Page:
And moving on to a new discovery: Las Olas Verdejo, from the Rueda region, northwest of Madrid. Another unoaked white, this verdejo has a lovely aroma. At the risk of sounding like something out of fabric softener commercial, the aroma of this wine reminds me of an orchard in summer: slightly grassy, ripe pears and lemon (again). This verdejo tastes a little like sauvignon blanc, but without the stinging acidity that accompanies some wines made from this grape variety; it’s also more flavoursome than many sauvignon blancs. Las Olas (which translates as ‘wave’) is a very interesting wine and great value for money at £7.95 per bottle; another Spanish white for my re-buy list.
Wine stockist: I bought both wines from The Wine Society. I tasted the 2012 vintage of the Gaba do Xil Godello– The Society has moved on to the 2013 vintage, priced at £9.50 per bottle. Las Olas Verdejo, 2013 is £7.95 per bottle.
If you’re interested in my Spanish Lit Month reviews, click here for a round-up with links.
Have you tried any Spanish white (or red) wines recently? Do you have any personal favourites?
A couple of weeks ago I returned to an old favourite, an unoaked chardonnay from the Mâconnais region in Burgundy: Saint-Véran en Crêches, Domaine Nathalie et Jacques Saumaize. I’ve been buying this Saint-Véran for years, and it never fails to deliver vintage in, vintage out. I’m not a big lover of oak as far as chardonnay is concerned, and I suspect this is one of the reasons why I love this wine. There’s plenty of refreshing lemony acidity here, and a lovely creamy note on the finish – it’s so well balanced and elegant. Everything I want from a chardonnay at this level. In fact, it leaves me wondering why I ever bother buying other examples. But then again, that’s part of the fun of wine, isn’t it, to try different things? How else to discover a new gem?
Speaking of which, here’s a new wine from one of my favourite producers, GD Vajra: Dragon Langhe Bianco, Luigi Baudana (2012 vintage). Listed by The Wine Society as a chardonnay, the Dragon is a mercurial creature indeed – I’ve been reading Angela Crater’s Nights at the Circus, and this wine would be a fitting match. The Dragon hails from Serralunga d’Alba in the Piedmont region in North-West Italy, and it certainly feels quite European. On the nose, it’s quite floral with some stone-fruit notes, too, but if served blind, I doubt I’d mark this wine as chardonnay – it’s more complex and characterful than that. My initial thought was ‘assyrtiko’ from Greece, but the more I sampled this wine, the more it cried ‘Alsace’, especially as it warmed up. This wine is a beguiling mix of citrus (lemon oil), savoury and minerally flavours with a long, mouth-watering finish. Crying out for food, this wine would be lovely with salmon or a robust seafood dish – it’s got enough body and a slight oiliness to cope with something substantial.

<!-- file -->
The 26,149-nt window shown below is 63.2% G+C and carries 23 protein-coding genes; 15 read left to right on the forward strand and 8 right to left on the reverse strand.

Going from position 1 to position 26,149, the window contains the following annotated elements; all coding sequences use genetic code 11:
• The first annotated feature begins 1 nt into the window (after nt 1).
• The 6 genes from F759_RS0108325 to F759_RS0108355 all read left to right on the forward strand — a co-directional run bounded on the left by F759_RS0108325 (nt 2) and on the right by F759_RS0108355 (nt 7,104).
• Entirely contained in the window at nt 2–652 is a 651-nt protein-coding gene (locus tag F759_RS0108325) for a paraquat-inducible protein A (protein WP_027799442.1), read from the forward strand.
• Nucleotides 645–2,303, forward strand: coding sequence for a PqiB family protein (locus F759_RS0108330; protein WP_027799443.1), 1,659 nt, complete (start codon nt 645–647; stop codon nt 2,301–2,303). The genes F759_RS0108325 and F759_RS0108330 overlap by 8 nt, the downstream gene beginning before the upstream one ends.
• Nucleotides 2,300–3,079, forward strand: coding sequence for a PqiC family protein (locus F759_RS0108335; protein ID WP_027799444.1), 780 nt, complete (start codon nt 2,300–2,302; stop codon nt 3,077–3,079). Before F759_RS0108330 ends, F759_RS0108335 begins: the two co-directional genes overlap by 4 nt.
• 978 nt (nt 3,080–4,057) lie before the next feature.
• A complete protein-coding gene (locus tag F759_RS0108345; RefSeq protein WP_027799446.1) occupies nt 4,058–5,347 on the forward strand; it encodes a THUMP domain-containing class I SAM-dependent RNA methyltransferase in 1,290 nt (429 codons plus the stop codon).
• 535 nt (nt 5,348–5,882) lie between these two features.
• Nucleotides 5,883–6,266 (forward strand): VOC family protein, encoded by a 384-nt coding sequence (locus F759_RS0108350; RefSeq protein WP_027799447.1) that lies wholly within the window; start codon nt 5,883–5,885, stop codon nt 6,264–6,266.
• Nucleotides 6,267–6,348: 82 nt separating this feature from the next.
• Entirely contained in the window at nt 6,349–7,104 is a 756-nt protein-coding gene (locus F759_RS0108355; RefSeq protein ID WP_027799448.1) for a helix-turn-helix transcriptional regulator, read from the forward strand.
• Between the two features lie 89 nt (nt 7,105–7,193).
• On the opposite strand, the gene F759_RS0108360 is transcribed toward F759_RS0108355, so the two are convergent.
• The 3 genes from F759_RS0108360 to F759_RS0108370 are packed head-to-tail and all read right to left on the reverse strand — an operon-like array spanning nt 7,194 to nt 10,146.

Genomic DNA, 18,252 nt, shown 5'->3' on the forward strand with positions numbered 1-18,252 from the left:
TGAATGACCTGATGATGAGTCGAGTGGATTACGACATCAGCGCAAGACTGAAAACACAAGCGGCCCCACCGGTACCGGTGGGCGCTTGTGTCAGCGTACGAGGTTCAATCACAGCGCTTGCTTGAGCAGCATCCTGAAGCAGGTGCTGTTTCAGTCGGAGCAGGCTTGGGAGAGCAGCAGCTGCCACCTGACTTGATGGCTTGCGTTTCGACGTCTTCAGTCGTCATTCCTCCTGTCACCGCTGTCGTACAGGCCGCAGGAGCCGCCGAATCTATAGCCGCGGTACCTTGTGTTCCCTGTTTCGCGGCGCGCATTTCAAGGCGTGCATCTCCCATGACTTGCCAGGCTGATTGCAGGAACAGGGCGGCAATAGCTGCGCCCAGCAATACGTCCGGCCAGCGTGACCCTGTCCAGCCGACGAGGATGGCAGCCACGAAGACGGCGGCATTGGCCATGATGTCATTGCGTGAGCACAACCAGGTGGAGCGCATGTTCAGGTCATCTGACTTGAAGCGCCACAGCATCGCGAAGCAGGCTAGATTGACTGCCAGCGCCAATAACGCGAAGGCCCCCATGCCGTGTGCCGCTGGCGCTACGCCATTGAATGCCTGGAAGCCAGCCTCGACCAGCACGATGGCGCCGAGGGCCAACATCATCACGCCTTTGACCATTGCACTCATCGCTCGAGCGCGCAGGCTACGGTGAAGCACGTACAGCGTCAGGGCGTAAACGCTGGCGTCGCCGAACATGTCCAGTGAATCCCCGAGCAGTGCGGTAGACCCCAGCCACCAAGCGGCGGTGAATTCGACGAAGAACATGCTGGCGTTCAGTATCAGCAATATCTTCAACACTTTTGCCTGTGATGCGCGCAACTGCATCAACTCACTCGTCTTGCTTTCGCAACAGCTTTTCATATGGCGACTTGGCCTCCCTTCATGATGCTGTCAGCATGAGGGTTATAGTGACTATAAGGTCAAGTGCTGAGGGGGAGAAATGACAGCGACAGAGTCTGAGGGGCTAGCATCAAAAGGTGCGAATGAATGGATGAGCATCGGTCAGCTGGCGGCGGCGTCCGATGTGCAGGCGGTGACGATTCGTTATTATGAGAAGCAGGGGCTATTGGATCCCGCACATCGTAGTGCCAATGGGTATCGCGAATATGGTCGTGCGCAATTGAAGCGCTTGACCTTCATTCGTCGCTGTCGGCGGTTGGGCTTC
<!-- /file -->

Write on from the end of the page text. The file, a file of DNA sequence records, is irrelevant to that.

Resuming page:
In fact, the Dragon isn’t just a ‘straight’ chardonnay. It’s a blend: 80% chardonnay, 20% sauvignon blanc, riesling and local grape, nascetta. Whatever it is, the Dragon is a winner, one that punches well above its price point of £9.95. More, please!
Wine stockist: I bought both wines from The Wine Society. I tasted the 2011 vintage of the Saint-Véran en Crêches, Domaine Nathalie et Jacques Saumaize – The Society has moved on to the 2012 vintage now, priced at £12.50 per bottle. The Dragon Langhe Bianco, Luigi Baudana, 2012 is £9.95 per bottle.